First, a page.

The Background Behind EPA’s Proposed New Rules for TMDLs
When Congress approved the Clean Water Act in 1972, it required states to monitor their waterways and “from time to time” submit lists of areas that did not meet water quality standards to the EPA. For those “impaired” waterways, the states were to identify the pollutant (or pollutants) that caused the impairment and determine the Total Maximum Daily Load.
A TMDL is a calculation of how much pollution a given area of water can receive and still meet its water quality goal with a margin of safety factored in. A TMDL is required for each pollutant that contributes to the impairment in a given body of water. Therefore, while 20,000 water bodies, or segments of water bodies, are impaired nationwide, about 40,000 TMDLs are needed to address the pollutants.
Although the TMDL rule was on the books, the EPA and states focused their efforts on other areas — such as forcing pollution reductions from factories, wastewater treatment plants and other “point sources” — for years.
Beginning in 1986, and accelerating in recent years, environmental groups began filing lawsuits against the EPA for failing to force states to list all of their impaired waters and develop TMDLs.
As a result, for 17 states — including Pennsylvania, Virginia, Delaware and West Virginia — courts have set timetables for all waterways to be monitored and TMDLs developed. Cases are pending in many other states, including Maryland.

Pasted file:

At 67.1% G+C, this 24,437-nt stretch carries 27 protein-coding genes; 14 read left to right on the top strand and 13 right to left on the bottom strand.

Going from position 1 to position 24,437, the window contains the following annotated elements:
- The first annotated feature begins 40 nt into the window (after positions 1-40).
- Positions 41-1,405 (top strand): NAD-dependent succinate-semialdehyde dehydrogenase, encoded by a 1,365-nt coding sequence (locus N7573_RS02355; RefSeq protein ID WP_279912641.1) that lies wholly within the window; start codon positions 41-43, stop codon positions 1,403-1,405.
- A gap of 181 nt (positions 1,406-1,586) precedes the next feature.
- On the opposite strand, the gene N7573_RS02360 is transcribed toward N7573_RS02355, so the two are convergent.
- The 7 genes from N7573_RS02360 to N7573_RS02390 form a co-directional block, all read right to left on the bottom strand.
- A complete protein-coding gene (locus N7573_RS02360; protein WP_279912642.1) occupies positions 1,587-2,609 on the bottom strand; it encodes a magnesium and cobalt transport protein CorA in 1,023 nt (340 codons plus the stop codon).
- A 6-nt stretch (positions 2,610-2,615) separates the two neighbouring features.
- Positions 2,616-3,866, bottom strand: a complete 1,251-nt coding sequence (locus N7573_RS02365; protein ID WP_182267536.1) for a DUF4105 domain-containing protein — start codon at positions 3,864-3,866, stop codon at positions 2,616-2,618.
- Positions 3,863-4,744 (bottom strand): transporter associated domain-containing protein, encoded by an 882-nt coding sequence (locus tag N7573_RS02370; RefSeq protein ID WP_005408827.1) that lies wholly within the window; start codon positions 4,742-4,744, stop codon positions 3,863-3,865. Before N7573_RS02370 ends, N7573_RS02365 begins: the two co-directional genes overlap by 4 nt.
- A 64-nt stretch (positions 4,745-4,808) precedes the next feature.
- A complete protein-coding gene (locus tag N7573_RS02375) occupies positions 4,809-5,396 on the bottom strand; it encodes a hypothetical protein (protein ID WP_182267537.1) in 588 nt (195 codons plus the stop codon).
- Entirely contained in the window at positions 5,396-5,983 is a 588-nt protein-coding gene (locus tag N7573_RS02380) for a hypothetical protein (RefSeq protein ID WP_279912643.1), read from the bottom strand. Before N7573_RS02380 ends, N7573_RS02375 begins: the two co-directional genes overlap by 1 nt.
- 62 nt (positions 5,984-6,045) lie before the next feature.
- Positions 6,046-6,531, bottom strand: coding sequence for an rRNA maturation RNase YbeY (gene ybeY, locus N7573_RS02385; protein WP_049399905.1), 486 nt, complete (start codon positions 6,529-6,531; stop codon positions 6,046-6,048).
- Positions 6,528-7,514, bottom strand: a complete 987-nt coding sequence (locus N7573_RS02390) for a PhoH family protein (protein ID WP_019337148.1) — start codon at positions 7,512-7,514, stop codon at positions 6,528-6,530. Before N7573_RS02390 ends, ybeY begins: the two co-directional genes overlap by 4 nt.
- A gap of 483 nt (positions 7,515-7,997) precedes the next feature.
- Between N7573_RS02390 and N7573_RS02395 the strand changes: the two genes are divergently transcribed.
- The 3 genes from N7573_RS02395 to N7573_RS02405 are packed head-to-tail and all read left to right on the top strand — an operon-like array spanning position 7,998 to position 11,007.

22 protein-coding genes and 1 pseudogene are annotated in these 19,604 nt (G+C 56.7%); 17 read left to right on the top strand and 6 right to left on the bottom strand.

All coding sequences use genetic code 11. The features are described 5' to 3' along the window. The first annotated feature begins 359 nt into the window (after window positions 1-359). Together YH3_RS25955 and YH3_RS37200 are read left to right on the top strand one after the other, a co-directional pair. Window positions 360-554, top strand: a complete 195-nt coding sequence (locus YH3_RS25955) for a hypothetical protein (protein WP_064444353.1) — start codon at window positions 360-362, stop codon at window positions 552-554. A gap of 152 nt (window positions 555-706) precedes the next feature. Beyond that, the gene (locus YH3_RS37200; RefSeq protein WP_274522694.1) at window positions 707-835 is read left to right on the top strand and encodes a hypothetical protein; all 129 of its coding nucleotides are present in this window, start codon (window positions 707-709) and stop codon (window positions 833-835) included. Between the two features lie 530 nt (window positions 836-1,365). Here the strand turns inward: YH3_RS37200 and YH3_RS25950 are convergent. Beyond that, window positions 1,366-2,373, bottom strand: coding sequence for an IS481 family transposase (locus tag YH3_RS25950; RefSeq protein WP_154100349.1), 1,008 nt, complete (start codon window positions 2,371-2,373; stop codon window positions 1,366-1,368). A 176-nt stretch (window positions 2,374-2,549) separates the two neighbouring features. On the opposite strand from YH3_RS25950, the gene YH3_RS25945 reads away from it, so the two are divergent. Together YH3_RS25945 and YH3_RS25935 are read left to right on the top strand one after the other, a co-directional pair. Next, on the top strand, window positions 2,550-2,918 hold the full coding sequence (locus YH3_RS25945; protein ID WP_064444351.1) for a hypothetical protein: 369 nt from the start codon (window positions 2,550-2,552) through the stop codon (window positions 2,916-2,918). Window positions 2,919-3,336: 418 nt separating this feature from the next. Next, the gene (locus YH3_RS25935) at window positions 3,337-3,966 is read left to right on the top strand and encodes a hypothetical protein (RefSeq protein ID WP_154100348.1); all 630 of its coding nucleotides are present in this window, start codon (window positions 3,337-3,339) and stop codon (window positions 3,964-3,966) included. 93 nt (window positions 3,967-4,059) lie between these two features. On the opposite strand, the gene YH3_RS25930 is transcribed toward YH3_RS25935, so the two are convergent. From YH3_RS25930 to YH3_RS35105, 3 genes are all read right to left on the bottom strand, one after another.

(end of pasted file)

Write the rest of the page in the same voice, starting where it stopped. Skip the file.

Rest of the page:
Existing TMDL regulations are often frustratingly vague. How long it should take to develop a TMDL — and whether it had to be implemented — is not spelled out. At the same time, existing rules prohibit any new discharges of the impairing pollutants in any waterbody that is not meeting the water quality standard for those pollutants.
To clarify the issue, the EPA proposed broad new rules last fall and took comments until Jan. 20. The new rules seek to guarantee that TMDLs will be implemented, regardless of where the pollution was coming from. In the past, it was a straightforward calculation to determine the amount of reductions that might be needed from a regulated point source to achieve water quality criteria. But it was unclear what to do when most of the pollution comes from unregulated runoff, or “nonpoint” sources, and few TMDLs involving nonpoint sources have been implemented
Under the proposed new rules, states must develop an implementation plan for a TMDL which includes a “reasonable assurance” that the pollution reductions will be achieved from point sources and nonpoint sources.
For point sources, that means permits would have to be revised to meet TMDL requirements. For nonpoint sources, voluntary actions or local ordinances and zoning requirements may be acceptable, but states would have to show that adequate funding or other mechanisms are in place to achieve the results on a predictable timetable.
If monitoring shows that the goal is not being achieved, the proposed rule says states “may need to establish a regulatory approach” to control runoff. That could mean requiring sources of runoff to have permits, just like factories.
If states don’t take enough actions to control runoff pollution, the rules give the EPA authority to designate certain operations, such as animal feedlots, aquaculture facilities and certain forestry activities as point sources and require discharge permits.
Under the new rules, states would have 15 years to complete TMDLs. The rule calls for an implementation timetable for each new TMDL, but does not set a specific deadline for completing the cleanup.
Until TMDLs are developed, the new rules seek to prevent the further degradation of a waterbody by requiring that any large new — or significantly expanded — discharge source offset its pollution. Offsets may be achieved from either point sources of from nonpoint sources. Generally, the rule proposes that the offsets be 1.5 times greater than the amount of the new discharge.
Comments are now closed for this article. Comments are accepted for 60 days after publication.